Using a museum to raise global issues in history

Matt Johnson, Museum Outreach Officer, Nuneaton Museum & Art Gallery reflects on the potential for using a visit to a local museum to support students' exploration of global issue

Using a museum to raise global issues in history

In June 2006 I was invited to participate in the Making Connections day course, held at The Assembly Rooms at Royal Leamington Spa. My aim was to explore the question, ‘How can a visit to a Museum and Art Gallery open up opportunities to raise global issues in history?’ I wanted to promote the idea that a museum and its collections were in an excellent position to achieve this.

Nuneaton Museum itself was created out of the vision of Alderman Edward Ferdinand Melly. In providing a museum for the town of Nuneaton, together with Riversley Park in which it stands, he was promoting civic pride, philanthropy and self-improvement. Riversley Park also promoted ideas of healthy recreation and exercise, providing a release from cramped housing and the lure of the pub. These ideals are still key when schools look at social values and perceptions in the context of global citizenship,

Many of the collections at the Museum and Art Gallery relate to local industries which have definite global connections. These include mining and other extractive industries as well as brick-making, hat-making and textile manufacture. Many of the products from these industries were exported globally and whilst many of these industries have now declined in Warwickshire some are still very strong in other countries around the world. The experiences of those who once worked in these industries and those that still do may be comparable.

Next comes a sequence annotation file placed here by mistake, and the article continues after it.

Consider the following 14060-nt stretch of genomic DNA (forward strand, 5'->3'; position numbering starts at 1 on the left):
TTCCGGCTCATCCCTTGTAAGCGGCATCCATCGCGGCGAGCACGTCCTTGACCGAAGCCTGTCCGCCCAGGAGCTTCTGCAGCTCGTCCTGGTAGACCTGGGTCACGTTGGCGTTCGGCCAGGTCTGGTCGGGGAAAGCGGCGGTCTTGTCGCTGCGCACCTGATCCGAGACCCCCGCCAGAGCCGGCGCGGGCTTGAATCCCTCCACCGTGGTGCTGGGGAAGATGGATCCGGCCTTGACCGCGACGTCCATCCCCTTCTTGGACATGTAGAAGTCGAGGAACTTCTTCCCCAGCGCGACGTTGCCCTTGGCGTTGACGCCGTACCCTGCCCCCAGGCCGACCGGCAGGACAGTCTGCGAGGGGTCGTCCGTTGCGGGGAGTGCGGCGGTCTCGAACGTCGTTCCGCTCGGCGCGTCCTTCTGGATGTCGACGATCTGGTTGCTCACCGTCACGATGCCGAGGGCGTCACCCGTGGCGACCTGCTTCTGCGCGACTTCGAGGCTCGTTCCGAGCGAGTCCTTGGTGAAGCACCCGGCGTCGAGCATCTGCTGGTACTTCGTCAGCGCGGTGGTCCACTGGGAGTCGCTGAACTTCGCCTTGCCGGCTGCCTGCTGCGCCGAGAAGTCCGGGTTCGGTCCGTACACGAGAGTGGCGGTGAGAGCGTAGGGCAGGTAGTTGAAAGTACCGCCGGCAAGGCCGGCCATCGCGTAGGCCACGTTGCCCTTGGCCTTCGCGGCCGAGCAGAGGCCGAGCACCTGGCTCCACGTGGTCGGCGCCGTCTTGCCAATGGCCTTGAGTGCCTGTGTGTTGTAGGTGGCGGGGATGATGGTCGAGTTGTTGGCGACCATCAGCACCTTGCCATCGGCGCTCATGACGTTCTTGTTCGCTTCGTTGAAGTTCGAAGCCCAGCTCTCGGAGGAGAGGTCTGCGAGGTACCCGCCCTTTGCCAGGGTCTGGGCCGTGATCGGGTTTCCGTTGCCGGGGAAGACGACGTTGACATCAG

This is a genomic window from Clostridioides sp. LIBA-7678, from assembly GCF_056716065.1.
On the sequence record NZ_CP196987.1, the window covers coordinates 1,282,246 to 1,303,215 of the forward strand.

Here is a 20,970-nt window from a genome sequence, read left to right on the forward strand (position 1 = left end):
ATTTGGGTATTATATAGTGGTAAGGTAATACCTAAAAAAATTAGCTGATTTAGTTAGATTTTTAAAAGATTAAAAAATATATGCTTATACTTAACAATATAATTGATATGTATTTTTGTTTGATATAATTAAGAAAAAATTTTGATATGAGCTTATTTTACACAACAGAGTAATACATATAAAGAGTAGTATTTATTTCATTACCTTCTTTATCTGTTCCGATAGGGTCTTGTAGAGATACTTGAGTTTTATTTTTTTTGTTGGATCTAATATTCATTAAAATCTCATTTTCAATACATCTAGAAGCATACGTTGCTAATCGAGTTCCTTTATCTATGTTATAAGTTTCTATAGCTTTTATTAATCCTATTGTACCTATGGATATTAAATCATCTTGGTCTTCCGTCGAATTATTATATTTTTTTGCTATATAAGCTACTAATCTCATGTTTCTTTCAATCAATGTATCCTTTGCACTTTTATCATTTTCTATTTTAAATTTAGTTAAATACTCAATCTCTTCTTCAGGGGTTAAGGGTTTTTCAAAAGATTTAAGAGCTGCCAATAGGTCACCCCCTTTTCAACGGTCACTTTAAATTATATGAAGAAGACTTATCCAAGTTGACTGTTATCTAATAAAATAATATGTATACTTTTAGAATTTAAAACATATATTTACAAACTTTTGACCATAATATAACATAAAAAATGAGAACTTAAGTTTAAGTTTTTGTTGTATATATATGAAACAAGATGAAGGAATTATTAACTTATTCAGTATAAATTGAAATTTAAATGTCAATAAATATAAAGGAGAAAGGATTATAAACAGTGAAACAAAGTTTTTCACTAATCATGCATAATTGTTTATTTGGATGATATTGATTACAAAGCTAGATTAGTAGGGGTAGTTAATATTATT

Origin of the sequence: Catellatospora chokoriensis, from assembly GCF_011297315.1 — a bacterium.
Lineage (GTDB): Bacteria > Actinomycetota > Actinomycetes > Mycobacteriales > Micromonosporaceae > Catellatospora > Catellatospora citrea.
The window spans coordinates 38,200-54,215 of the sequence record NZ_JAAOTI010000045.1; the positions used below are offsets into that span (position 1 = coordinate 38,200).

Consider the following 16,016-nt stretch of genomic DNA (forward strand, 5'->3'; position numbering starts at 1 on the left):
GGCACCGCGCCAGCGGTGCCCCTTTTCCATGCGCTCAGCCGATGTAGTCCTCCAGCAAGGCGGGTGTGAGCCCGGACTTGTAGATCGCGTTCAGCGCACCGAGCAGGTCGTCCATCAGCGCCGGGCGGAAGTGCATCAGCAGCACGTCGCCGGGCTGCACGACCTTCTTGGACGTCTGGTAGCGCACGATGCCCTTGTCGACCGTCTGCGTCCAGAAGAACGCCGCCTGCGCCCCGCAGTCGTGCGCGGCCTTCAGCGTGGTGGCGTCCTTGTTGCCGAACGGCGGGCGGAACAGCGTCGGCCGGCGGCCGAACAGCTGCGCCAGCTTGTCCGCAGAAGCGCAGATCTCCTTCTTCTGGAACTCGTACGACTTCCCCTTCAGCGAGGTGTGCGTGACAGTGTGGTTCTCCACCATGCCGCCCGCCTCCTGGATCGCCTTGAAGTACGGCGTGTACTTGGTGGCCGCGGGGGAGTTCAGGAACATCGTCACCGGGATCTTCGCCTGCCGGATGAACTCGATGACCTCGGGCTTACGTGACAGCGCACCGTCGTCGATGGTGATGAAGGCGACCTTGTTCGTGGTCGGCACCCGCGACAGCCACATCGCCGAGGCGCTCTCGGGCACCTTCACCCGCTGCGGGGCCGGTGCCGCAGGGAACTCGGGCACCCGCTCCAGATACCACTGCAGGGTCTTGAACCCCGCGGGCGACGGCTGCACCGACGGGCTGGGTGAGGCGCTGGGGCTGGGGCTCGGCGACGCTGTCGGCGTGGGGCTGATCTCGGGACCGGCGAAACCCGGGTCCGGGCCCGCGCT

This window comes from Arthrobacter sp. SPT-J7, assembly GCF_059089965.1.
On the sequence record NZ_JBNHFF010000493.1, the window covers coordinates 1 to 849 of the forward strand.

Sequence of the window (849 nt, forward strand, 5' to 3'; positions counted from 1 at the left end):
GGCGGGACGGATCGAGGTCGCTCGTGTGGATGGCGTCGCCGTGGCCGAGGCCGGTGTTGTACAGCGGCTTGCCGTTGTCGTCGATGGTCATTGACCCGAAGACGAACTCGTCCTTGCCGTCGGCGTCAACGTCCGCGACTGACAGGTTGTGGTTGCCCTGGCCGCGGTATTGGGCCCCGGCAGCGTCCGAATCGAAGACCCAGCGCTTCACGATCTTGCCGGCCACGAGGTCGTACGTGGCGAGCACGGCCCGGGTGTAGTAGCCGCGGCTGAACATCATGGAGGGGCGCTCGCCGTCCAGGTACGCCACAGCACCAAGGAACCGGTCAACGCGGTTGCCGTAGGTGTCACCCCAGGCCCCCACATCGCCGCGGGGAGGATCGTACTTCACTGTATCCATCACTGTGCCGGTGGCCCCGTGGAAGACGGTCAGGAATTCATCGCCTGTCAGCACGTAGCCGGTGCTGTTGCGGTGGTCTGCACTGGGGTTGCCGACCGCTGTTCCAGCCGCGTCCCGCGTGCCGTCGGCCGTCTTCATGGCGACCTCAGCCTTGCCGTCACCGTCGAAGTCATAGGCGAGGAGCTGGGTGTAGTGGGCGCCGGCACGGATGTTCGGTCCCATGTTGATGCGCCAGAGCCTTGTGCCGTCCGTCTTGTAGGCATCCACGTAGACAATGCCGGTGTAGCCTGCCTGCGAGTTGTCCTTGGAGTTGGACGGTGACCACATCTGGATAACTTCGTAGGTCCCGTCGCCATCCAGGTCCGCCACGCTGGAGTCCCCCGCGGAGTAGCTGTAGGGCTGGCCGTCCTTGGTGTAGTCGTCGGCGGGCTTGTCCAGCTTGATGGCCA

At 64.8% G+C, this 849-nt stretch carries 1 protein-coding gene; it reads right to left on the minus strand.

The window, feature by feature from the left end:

Object-handling and dressing-up represent an important part of the activities we offer to schools. These activities take place in our ‘At home with the Tudors’, ‘Romans’ and ‘Discovering Victorians’ school sessions. In addition the Museum provides a range of object-handling boxes that are loaned to schools. The experience of handling artefacts allows children to engage with a range of material that inspires enquiry and curiosity. Questions such as: who used the objects?; what jobs did they do? were they rich or poor?; how do the objects compare with things we may use today? often emerge from the process and different ideas and responses are discussed.

As part of the teacher workshop I brought in objects and costumes from our school activities and object-handling boxes. I wanted each teacher present to select an object and explain what global links could be made from it.

The teacher responses below suggest how these issues can be transferred easily from the museum to the classroom, and the value of using our museum collection in this way.

  • Where does coffee come from?
  • How does our demand for coffee affect those that produce it in different parts of the world?
  • 1920’s coffee jar
  • Coffee was expensive 70 years ago but is relatively cheap in Britain today. What has been the impact of this change?
  • What are the positive and negative issues about importing goods?
  • The idea of personal hygiene in the past. Was it as important in Victorian times as today?
  • How is the soap made?  A sample of carbolic soap
  • What are the environmental issues about the production and use of soap?
  • Was it possible in the past for everyone to have access to clean water? What are the issues about clean water access globally today?

All of these suggestions clearly demonstrate that it is possible to make global connections starting with the most simple of museum objects.

To conclude, working with Tide~ and delivering an element of the Making Connections workshop was a useful demonstration in how museum collections can be utilised in a much wider sense to include these global issues. I hope that teachers will see the value of looking closely at the varied services their local museum can offer and will recognise that museums can help them to fulfil their curriculum needs.

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